In the city of Bologna, ancient city of central Italy, inside the Basilica of San Petronio, there is the largest sundial in the world built inside a building.
The Basilica of San Petronio itself, the history of its construction and the works contained in it, deserve many observations, which I invite you to search for.
A first sundial had been built inside the Basilica as early as 1576, by the astronomer Egnazio Danti, motivated by the papal assignment of Gregory XIII with the aim of restoring the current calendar; this assignment will give life to the Gregorian calendar currently in use. Danti’s first sundial therefore had the purpose of improving the measurements of the times of the solar year. Subsequent expansion works, however, led to the demolition of the side wall in which Danti’s pinhole was placed.
In 1655, astronomist Dr. Gian Domenico Cassini arrived as a lecturer at the University of Bologna and was commissioned to build a new sundial. Cassini had to overcome various resistances to be able to carry out his project, which included, among other things, creating the pinhole on the ceiling and skillfully laying the meridian line in the middle of the columns of the church, in order to fully exploit the possibilities offered by the dimensions of the building, also taking care, unlike Danti, to project the luminous disc onto a level surface; Cassini defined his sundial Heliometer.
The sundials built inside large buildings using the light that filters through them, offer a much more precise reading than those that involve the use of the gnomon, the stick that projects its shadow on flat surfaces. Furthermore, thanks to the dark room effect, what enters the dimly lit building through a hole is not simply a ray of light, but an inverted image of the sun, which therefore also allows us to calculate its diameter, and during eclipses it shows the progressive concealment of the solar disk.
Cassini’s intent was no longer to calculate the times of the day and year, as for the astronomer Danti, but was to demonstrate the Galilean theses. However, he could not explicitly state it in those years, due to the resistance of the ecclesiastical world and common sense. By measuring the diameter of the Sun, which should be smaller in summer, as the Earth is located at the aphelion (furthest point from the Sun), the Galilean and Copernican thesis of the eccentricity of the Earth’s orbit can be confirmed.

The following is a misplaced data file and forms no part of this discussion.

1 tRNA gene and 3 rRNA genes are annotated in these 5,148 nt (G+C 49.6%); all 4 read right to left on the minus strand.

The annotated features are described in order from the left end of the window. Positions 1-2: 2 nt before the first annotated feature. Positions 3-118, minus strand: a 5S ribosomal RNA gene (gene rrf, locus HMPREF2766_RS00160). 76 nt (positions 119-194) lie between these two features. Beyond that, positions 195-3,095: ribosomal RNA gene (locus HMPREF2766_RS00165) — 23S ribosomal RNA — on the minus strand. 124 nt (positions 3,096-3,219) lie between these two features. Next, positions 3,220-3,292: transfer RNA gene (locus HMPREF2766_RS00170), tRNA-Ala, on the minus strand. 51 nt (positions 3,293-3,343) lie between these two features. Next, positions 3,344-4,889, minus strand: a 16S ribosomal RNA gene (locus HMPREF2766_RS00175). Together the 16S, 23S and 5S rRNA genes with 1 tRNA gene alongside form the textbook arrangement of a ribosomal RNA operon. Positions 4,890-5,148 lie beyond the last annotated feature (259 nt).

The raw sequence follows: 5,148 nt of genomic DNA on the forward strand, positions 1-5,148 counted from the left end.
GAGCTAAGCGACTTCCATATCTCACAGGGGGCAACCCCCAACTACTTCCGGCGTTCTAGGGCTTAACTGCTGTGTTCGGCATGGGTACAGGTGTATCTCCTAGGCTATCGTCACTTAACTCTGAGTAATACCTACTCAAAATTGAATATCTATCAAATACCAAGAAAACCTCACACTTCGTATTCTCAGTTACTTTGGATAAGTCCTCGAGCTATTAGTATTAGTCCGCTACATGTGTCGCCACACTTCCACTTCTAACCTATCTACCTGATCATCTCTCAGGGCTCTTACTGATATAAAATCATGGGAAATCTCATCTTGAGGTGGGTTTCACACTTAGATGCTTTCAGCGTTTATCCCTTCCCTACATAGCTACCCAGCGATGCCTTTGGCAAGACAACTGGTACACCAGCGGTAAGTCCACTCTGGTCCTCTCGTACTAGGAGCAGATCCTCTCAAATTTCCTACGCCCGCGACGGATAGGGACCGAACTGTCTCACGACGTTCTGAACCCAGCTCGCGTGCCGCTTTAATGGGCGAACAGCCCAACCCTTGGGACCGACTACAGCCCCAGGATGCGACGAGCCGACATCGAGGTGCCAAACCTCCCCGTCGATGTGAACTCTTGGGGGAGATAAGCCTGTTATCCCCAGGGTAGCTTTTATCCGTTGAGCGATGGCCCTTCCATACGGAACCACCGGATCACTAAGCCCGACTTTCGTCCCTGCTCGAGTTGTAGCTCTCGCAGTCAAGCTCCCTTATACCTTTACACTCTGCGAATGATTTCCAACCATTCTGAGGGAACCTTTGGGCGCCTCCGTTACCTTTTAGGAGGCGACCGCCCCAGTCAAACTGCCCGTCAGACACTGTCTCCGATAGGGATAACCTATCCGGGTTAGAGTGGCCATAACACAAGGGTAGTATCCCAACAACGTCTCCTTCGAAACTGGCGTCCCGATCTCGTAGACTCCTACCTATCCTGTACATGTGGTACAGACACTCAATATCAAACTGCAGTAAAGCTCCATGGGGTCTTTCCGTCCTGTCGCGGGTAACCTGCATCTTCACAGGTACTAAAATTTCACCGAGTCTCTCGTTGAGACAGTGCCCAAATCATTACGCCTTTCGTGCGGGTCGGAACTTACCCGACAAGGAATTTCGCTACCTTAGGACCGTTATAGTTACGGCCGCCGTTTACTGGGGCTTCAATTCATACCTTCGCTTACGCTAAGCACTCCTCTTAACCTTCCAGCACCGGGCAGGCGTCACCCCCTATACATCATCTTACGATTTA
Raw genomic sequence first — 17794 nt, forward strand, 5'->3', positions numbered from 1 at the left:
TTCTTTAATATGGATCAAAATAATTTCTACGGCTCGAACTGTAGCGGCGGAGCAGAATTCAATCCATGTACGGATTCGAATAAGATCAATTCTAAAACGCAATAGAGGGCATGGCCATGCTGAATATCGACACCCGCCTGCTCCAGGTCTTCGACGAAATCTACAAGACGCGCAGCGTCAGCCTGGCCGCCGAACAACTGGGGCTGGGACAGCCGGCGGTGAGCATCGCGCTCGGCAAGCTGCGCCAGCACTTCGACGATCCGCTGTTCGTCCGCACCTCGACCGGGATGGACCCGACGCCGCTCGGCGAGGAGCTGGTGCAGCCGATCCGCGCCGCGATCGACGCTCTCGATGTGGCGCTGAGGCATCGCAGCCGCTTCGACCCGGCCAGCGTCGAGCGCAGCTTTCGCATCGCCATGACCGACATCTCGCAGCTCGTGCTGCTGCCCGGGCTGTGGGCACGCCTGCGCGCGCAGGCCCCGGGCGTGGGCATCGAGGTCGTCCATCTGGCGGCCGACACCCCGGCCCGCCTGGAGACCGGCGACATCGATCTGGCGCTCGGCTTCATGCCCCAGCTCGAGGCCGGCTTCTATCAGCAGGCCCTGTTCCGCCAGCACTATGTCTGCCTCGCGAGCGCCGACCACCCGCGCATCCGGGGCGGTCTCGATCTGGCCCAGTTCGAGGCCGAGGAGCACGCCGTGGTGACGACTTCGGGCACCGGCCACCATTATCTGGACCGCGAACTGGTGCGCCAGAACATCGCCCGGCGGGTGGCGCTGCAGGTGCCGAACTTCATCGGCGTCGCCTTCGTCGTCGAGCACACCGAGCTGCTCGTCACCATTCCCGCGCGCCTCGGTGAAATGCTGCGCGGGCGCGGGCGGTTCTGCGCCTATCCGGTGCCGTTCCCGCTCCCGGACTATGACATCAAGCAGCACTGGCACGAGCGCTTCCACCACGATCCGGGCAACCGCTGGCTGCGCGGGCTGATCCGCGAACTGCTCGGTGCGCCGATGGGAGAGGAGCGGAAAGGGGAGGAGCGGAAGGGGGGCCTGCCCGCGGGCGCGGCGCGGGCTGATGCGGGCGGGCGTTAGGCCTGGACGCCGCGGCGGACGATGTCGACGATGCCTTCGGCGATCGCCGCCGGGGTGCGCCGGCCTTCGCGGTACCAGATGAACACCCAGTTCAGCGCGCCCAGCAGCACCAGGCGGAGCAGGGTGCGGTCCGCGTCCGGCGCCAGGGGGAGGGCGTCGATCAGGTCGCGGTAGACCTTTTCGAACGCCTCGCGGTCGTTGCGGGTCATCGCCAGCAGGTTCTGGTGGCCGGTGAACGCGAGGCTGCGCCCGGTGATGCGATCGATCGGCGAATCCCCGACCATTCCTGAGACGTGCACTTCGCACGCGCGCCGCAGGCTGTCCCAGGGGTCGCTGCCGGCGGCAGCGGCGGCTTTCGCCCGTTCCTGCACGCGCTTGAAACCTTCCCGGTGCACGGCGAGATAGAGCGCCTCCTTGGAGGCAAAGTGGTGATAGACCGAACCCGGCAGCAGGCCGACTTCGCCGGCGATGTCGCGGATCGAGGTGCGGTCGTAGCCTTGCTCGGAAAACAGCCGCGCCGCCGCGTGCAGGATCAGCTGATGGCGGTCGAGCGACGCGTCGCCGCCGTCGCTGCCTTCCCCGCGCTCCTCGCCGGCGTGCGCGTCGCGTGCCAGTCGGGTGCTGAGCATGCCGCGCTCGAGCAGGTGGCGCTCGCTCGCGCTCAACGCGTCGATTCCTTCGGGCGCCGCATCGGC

Subsequently, the astronomer Eustachio Manfredi leaves us, in his book De Gnomone Meridiano, a long series of measurements made daily, which confirm the reduction in the diameter of the solar disk, projected on the floor of the basilica in summer.
This confirmation of the heliocentric Copernican system operated by Cassini is significant only in contrast to the geocentric model of Ptolemy and Tycho Brahe, because, a researcher friend of mine (who has a Youtube channel called IL PLOTTOLOGO) explains to me, these observations are perfectly compatible with modern Zetetic models based on the theories of Rowbotham and Dubay, which predict an increase in the height of the sun’s orbit during the summer period of the northern hemisphere.
Along the sundial line we find the twelve zodiac signs, indicating the months of the year: this is an excellent example of how in the past science, faith and astrology coexisted in a peaceful and synergistic way, side by side. We must recognize that, in past centuries, there was no division between them: it is the contemporary mentality that wants to separate the various disciplines into sealed sectors. The search for knowledge is always the same, whatever path you choose to follow, and the different points of view are not in competition with the one we have adopted, but are instead a precious enrichment, which, if accepted, can give a strong impulse to our personal and collective progress.
Article and Research by Prof. Lucio Stanzani